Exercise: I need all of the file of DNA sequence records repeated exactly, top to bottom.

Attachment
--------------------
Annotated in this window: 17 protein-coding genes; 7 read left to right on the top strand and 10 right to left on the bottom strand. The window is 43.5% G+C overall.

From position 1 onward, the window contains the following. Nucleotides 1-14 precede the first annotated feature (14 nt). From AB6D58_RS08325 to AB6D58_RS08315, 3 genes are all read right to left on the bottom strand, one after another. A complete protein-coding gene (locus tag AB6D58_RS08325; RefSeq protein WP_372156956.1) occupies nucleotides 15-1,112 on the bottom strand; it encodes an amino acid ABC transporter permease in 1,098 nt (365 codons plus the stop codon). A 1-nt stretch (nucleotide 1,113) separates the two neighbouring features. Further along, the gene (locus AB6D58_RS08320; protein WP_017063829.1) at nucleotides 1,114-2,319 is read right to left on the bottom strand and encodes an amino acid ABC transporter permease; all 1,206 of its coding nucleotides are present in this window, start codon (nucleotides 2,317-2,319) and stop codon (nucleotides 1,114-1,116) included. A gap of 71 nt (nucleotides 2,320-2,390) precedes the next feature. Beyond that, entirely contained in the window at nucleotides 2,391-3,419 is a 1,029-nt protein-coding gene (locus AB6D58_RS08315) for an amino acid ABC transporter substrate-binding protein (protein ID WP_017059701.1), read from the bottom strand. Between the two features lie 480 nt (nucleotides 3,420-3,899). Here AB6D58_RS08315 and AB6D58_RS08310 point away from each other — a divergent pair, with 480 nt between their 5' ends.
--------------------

Annotated in this window: 17 protein-coding genes; 7 read left to right on the top strand and 10 right to left on the bottom strand. The window is 43.5% G+C overall.

From position 1 onward, the window contains the following. Nucleotides 1-14 precede the first annotated feature (14 nt). From AB6D58_RS08325 to AB6D58_RS08315, 3 genes are all read right to left on the bottom strand, one after another. A complete protein-coding gene (locus tag AB6D58_RS08325; RefSeq protein WP_372156956.1) occupies nucleotides 15-1,112 on the bottom strand; it encodes an amino acid ABC transporter permease in 1,098 nt (365 codons plus the stop codon). A 1-nt stretch (nucleotide 1,113) separates the two neighbouring features. Further along, the gene (locus AB6D58_RS08320; protein WP_017063829.1) at nucleotides 1,114-2,319 is read right to left on the bottom strand and encodes an amino acid ABC transporter permease; all 1,206 of its coding nucleotides are present in this window, start codon (nucleotides 2,317-2,319) and stop codon (nucleotides 1,114-1,116) included. A gap of 71 nt (nucleotides 2,320-2,390) precedes the next feature. Beyond that, entirely contained in the window at nucleotides 2,391-3,419 is a 1,029-nt protein-coding gene (locus AB6D58_RS08315) for an amino acid ABC transporter substrate-binding protein (protein ID WP_017059701.1), read from the bottom strand. Between the two features lie 480 nt (nucleotides 3,420-3,899). Here AB6D58_RS08315 and AB6D58_RS08310 point away from each other — a divergent pair, with 480 nt between their 5' ends.